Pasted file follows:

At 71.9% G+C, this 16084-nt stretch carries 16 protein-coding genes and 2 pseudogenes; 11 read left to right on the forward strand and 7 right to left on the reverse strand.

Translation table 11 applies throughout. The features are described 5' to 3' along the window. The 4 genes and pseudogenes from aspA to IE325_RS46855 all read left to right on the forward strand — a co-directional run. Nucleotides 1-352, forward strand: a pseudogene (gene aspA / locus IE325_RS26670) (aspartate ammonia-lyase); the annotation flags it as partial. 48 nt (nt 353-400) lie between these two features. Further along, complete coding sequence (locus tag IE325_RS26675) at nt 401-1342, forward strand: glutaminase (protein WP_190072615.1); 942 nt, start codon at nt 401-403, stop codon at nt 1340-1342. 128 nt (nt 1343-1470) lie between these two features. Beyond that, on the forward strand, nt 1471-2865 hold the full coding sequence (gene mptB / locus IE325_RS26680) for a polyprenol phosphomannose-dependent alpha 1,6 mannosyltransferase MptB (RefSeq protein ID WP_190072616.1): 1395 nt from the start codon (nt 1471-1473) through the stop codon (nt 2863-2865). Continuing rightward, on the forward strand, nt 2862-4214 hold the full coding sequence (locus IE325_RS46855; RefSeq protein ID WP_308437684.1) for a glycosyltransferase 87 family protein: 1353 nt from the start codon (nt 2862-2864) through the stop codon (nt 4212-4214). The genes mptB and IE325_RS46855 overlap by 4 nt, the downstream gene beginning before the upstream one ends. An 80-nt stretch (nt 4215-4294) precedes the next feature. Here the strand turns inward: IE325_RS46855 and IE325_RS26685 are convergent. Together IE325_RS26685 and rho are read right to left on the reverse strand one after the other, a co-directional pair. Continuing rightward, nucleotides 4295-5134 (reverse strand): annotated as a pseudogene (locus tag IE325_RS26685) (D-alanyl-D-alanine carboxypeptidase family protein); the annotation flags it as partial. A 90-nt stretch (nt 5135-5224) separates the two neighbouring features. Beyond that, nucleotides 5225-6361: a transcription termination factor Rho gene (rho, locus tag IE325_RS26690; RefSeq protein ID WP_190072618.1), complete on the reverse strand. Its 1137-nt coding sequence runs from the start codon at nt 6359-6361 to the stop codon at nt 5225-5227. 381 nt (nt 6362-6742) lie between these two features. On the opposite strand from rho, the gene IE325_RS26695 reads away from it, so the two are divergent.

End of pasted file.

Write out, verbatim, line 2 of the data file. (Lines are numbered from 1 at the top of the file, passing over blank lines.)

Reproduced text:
Translation table 11 applies throughout. The features are described 5' to 3' along the window. The 4 genes and pseudogenes from aspA to IE325_RS46855 all read left to right on the forward strand — a co-directional run. Nucleotides 1-352, forward strand: a pseudogene (gene aspA / locus IE325_RS26670) (aspartate ammonia-lyase); the annotation flags it as partial. 48 nt (nt 353-400) lie between these two features. Further along, complete coding sequence (locus tag IE325_RS26675) at nt 401-1342, forward strand: glutaminase (protein WP_190072615.1); 942 nt, start codon at nt 401-403, stop codon at nt 1340-1342. 128 nt (nt 1343-1470) lie between these two features. Beyond that, on the forward strand, nt 1471-2865 hold the full coding sequence (gene mptB / locus IE325_RS26680) for a polyprenol phosphomannose-dependent alpha 1,6 mannosyltransferase MptB (RefSeq protein ID WP_190072616.1): 1395 nt from the start codon (nt 1471-1473) through the stop codon (nt 2863-2865). Continuing rightward, on the forward strand, nt 2862-4214 hold the full coding sequence (locus IE325_RS46855; RefSeq protein ID WP_308437684.1) for a glycosyltransferase 87 family protein: 1353 nt from the start codon (nt 2862-2864) through the stop codon (nt 4212-4214). The genes mptB and IE325_RS46855 overlap by 4 nt, the downstream gene beginning before the upstream one ends. An 80-nt stretch (nt 4215-4294) precedes the next feature. Here the strand turns inward: IE325_RS46855 and IE325_RS26685 are convergent. Together IE325_RS26685 and rho are read right to left on the reverse strand one after the other, a co-directional pair. Continuing rightward, nucleotides 4295-5134 (reverse strand): annotated as a pseudogene (locus tag IE325_RS26685) (D-alanyl-D-alanine carboxypeptidase family protein); the annotation flags it as partial. A 90-nt stretch (nt 5135-5224) separates the two neighbouring features. Beyond that, nucleotides 5225-6361: a transcription termination factor Rho gene (rho, locus tag IE325_RS26690; RefSeq protein ID WP_190072618.1), complete on the reverse strand. Its 1137-nt coding sequence runs from the start codon at nt 6359-6361 to the stop codon at nt 5225-5227. 381 nt (nt 6362-6742) lie between these two features. On the opposite strand from rho, the gene IE325_RS26695 reads away from it, so the two are divergent.